youth of man. But science has become strangely separated from the mere

news and scandal of flowers and birds; men have ceased to see that a

pterodactyl was as fresh and natural as a flower, that a flower is as

monstrous as a pterodactyl. The rebuilding of this bridge between

science and human nature is one of the greatest needs of mankind. We

have all to show that before we go on to any visions or creations we can

be contented with a planet of miracles.

* * * * *


The modern view of heraldry is pretty accurately represented by the

words of the famous barrister who, after cross-examining for some time a

venerable dignitary of Heralds' College, summed up his results in the

remark that 'the silly old man didn't even understand his own silly old


Heraldry properly so called was, of course, a wholly limited and

aristocratic thing, but the remark needs a kind of qualification not

commonly realized. In a sense there was a plebeian heraldry, since every

shop was, like every castle, distinguished not by a name, but a sign.

The whole system dates from a time when picture-writing still really

ruled the world. In those days few could read or write; they signed

their names with a pictorial symbol, a cross--and a cross is a great

improvement on most men's names.

Now, there is something to be said for the peculiar influence of

pictorial symbols on men's minds. All letters, we learn, were originally

pictorial and heraldic: thus the letter A is the portrait of an ox, but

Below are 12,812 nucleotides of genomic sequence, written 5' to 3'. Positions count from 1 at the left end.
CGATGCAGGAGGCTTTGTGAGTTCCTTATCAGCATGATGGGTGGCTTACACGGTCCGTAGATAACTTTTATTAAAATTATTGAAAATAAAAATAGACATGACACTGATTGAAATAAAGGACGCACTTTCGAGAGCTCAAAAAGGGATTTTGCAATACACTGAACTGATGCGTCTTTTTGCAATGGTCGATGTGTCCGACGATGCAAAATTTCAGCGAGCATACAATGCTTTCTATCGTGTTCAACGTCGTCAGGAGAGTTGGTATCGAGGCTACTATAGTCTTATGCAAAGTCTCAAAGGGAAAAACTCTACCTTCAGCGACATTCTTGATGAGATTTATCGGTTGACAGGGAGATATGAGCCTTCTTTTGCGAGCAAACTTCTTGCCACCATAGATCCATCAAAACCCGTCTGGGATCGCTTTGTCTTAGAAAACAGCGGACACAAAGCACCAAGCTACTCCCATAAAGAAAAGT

the portrait is now reproduced in so impressionist a manner that but

little of the rural atmosphere can be absorbed by contemplating it. But

as long as some pictorial and poetic quality remains in the symbol, the

constant use of it must do something for the aesthetic education of

those employing it. Public-houses are now almost the only shops that use

the ancient signs, and the mysterious attraction which they exercise may

be (by the optimistic) explained in this manner. There are taverns with

names so dreamlike and exquisite that even Sir Wilfrid Lawson might

waver on the threshold for a moment, suffering the poet to struggle with

the moralist. So it was with the heraldic images. It is impossible to

believe that the red lion of Scotland acted upon those employing it

merely as a naked convenience like a number or a letter; it is

impossible to believe that the Kings of Scotland would have cheerfully

accepted the substitute of a pig or a frog. There are, as we say,

certain real advantages in pictorial symbols, and one of them is that

everything that is pictorial suggests, without naming or defining. There

is a road from the eye to the heart that does not go through the

intellect. Men do not quarrel about the meaning of sunsets; they never

dispute that the hawthorn says the best and wittiest thing about the


Thus in the old aristocratic days there existed this vast pictorial

symbolism of all the colours and degrees of aristocracy. When the great

trumpet of equality was blown, almost immediately afterwards was made

one of the greatest blunders in the history of mankind. For all this

pride and vivacity, all these towering symbols and flamboyant colours,

should have been extended to mankind. The tobacconist should have had a

crest, and the cheesemonger a war-cry. The grocer who sold margarine as

butter should have felt that there was a stain on the escutcheon of the

Higginses. Instead of doing this, the democrats made the appalling

mistake--a mistake at the root of the whole modern malady--of decreasing

the human magnificence of the past instead of increasing it. They did

not say, as they should have done, to the common citizen, 'You are as

good as the Duke of Norfolk,' but used that meaner democratic formula,

'The Duke of Norfolk is no better than you are.'